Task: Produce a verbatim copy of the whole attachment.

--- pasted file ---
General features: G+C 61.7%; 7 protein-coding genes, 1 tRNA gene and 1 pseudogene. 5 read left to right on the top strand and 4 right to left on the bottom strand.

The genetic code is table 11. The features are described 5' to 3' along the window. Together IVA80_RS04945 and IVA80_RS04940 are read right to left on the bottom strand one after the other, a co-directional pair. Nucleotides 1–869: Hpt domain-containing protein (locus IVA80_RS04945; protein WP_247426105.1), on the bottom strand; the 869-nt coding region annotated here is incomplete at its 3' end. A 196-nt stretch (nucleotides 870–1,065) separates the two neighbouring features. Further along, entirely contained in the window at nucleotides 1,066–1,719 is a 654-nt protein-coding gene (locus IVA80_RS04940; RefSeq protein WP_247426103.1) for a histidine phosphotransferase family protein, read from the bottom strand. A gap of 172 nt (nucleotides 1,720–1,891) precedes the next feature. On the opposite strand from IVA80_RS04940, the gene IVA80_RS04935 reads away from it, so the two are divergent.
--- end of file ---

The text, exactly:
General features: G+C 61.7%; 7 protein-coding genes, 1 tRNA gene and 1 pseudogene. 5 read left to right on the top strand and 4 right to left on the bottom strand.

The genetic code is table 11. The features are described 5' to 3' along the window. Together IVA80_RS04945 and IVA80_RS04940 are read right to left on the bottom strand one after the other, a co-directional pair. Nucleotides 1–869: Hpt domain-containing protein (locus IVA80_RS04945; protein WP_247426105.1), on the bottom strand; the 869-nt coding region annotated here is incomplete at its 3' end. A 196-nt stretch (nucleotides 870–1,065) separates the two neighbouring features. Further along, entirely contained in the window at nucleotides 1,066–1,719 is a 654-nt protein-coding gene (locus IVA80_RS04940; RefSeq protein WP_247426103.1) for a histidine phosphotransferase family protein, read from the bottom strand. A gap of 172 nt (nucleotides 1,720–1,891) precedes the next feature. On the opposite strand from IVA80_RS04940, the gene IVA80_RS04935 reads away from it, so the two are divergent.